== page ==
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Decommissioned U.S. Navy ship scuttled off Cayman Islands to create artificial reef

Kittiwake

There's a new artificial reef for divers to explore off the Cayman Islands following the scuttling this week of a decommissioned U.S. Navy vessel.

The USS Kittiwake, a 1945-vintage submarine rescue ship, now rests on the seabed 62-feet underwater off Grand Cayman's Seven Mile Beach. With the 47-foot-tall ship's top deck near the surface, it should be accessible to snorkelers as well as scuba divers.

"It was just perfect execution, nice and even. She landed exactly where she was supposed to," project manager Nancy Easterbrook told Associated Press during a phone interview from a nearby boat on Seven Mile Beach.

Crews strategically punched holes in the ship's hull and then carefully flooded the vessel so that the 2,200-ton ship would settle upright, which it appears to have done.

 

After mooring lines are attached, the scuttled Kittiwake should be open to the public Friday, according to Easterbrook.

The Kittiwake's sinking raised mixed emotions in Jon Glatstein, who was a sailor on the vessel from 1984 to 1986, and traveled from Miami to watch his old ship scuttled.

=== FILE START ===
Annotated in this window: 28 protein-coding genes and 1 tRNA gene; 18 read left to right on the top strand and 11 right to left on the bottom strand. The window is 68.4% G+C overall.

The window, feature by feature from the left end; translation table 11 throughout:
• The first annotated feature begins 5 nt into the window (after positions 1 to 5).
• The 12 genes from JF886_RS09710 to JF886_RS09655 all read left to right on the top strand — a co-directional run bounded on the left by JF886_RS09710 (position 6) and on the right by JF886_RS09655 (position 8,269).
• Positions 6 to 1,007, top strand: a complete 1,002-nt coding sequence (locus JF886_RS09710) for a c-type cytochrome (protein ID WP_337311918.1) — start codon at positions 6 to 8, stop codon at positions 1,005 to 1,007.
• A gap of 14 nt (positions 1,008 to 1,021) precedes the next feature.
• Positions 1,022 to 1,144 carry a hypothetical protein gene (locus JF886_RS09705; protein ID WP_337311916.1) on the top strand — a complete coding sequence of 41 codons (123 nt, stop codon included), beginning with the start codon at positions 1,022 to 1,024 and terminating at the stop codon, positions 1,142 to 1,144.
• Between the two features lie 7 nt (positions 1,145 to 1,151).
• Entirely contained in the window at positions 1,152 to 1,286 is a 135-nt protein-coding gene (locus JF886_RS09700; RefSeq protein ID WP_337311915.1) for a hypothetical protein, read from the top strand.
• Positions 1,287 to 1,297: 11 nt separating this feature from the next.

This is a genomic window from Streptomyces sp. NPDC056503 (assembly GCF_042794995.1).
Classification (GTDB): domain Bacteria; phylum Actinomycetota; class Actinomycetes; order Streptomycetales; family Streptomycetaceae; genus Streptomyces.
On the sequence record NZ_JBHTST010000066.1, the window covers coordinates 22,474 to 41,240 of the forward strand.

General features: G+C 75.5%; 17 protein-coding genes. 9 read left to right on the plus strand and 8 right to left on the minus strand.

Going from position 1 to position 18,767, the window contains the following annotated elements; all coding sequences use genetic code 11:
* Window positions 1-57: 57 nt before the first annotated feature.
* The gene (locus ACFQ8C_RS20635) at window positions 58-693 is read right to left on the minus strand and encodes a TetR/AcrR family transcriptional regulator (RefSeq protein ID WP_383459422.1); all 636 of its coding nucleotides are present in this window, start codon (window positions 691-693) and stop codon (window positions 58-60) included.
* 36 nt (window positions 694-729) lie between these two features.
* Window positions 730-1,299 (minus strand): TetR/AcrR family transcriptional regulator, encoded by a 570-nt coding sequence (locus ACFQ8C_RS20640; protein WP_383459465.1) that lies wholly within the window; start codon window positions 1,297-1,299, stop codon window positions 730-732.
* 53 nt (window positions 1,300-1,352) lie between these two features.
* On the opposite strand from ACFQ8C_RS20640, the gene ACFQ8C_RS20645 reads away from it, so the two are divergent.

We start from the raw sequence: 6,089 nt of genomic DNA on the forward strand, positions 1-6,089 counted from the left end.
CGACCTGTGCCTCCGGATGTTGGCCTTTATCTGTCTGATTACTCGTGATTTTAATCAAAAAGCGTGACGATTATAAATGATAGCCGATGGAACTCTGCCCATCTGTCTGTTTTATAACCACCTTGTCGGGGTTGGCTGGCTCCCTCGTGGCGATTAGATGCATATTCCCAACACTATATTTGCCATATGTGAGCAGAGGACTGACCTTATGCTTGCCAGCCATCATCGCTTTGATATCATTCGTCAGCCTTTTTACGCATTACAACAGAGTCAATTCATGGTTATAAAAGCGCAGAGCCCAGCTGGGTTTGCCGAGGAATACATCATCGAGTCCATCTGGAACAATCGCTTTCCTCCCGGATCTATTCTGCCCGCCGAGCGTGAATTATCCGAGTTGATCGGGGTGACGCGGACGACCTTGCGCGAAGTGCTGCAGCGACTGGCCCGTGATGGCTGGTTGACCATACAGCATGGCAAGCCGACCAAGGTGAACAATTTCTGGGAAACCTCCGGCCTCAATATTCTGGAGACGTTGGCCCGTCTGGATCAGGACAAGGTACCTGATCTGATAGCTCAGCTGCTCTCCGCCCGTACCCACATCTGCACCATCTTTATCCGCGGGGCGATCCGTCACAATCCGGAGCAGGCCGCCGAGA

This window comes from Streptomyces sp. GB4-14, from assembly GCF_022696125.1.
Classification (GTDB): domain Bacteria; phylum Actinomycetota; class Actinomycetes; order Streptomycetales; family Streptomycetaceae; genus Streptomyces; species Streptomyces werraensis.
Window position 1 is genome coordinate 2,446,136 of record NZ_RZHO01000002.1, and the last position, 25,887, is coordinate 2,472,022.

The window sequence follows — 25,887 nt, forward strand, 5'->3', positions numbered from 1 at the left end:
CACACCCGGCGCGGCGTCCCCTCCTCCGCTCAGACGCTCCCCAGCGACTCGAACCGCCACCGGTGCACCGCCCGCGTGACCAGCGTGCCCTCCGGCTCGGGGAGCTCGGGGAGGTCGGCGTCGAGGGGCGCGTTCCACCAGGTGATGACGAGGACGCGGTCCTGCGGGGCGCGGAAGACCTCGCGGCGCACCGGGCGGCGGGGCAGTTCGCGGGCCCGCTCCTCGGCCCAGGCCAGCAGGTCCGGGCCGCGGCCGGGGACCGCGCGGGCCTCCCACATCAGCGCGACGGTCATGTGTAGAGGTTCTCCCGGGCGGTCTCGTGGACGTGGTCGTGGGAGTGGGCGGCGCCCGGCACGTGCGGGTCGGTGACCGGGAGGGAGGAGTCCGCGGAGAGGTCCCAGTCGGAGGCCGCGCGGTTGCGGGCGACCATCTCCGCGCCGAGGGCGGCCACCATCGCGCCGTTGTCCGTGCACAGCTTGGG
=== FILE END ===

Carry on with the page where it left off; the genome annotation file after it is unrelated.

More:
"This is the first time I've seen the ship in 25 years, and she's in pretty rough shape. But she's been serving divers all her life and now she's going to continue doing just that. That's got to be a whole lot better than getting melted down for razor blades," said Glatstein.

-- Kelly Burgess
twitter.com/latimesoutposts

Photo: Divers watch the sinking of the USS Kittiwake, a 1945-vintage submarine rescue ship, off the Cayman Islands.

Credit: Associated Press /Cayman Islands Department of Tourism

Video: A view above and below water during the sinking of the USS Kittiwake.

Credit: Sean Crothers / Sunset House Cayman via YouTube

 

 
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Comments (3)

Hoo ya deep sea. I served on the Kittiwake and decommissioned her. She was a good ship. As a retired Navy diver I am glad to see she lives on.

I hope the Cayman Islands paid us (Americans ) for this.

I am glad to see that someone knows how to properly sink a ship that will attract both divers and snorkelers. In Florida, they have sank two ships in the past several years; the Oriskiny in Pensacola and the Spiegel Grove in the Florida Keys, and both were sank so deep that sport divers can't safely dive either.


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Outposts' primary contributor is Kelly Burgess.



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